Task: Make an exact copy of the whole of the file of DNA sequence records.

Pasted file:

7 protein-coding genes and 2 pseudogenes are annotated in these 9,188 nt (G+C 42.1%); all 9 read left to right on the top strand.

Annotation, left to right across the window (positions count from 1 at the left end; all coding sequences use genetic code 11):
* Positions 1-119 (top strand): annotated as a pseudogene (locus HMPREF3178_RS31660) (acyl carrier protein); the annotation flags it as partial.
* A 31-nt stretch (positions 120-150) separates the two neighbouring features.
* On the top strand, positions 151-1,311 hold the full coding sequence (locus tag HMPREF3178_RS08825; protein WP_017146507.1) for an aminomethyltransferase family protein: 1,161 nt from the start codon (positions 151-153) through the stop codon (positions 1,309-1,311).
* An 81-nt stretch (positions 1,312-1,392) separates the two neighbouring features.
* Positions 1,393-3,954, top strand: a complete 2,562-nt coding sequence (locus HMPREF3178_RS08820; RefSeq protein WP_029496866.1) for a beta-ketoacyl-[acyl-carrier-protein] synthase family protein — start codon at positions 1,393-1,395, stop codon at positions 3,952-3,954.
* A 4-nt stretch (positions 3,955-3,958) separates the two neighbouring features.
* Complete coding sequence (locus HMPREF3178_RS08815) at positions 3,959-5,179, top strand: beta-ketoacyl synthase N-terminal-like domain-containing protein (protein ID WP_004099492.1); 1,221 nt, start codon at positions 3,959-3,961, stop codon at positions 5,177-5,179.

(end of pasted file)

7 protein-coding genes and 2 pseudogenes are annotated in these 9,188 nt (G+C 42.1%); all 9 read left to right on the top strand.

Annotation, left to right across the window (positions count from 1 at the left end; all coding sequences use genetic code 11):
* Positions 1-119 (top strand): annotated as a pseudogene (locus HMPREF3178_RS31660) (acyl carrier protein); the annotation flags it as partial.
* A 31-nt stretch (positions 120-150) separates the two neighbouring features.
* On the top strand, positions 151-1,311 hold the full coding sequence (locus tag HMPREF3178_RS08825; protein WP_017146507.1) for an aminomethyltransferase family protein: 1,161 nt from the start codon (positions 151-153) through the stop codon (positions 1,309-1,311).
* An 81-nt stretch (positions 1,312-1,392) separates the two neighbouring features.
* Positions 1,393-3,954, top strand: a complete 2,562-nt coding sequence (locus HMPREF3178_RS08820; RefSeq protein WP_029496866.1) for a beta-ketoacyl-[acyl-carrier-protein] synthase family protein — start codon at positions 1,393-1,395, stop codon at positions 3,952-3,954.
* A 4-nt stretch (positions 3,955-3,958) separates the two neighbouring features.
* Complete coding sequence (locus HMPREF3178_RS08815) at positions 3,959-5,179, top strand: beta-ketoacyl synthase N-terminal-like domain-containing protein (protein ID WP_004099492.1); 1,221 nt, start codon at positions 3,959-3,961, stop codon at positions 5,177-5,179.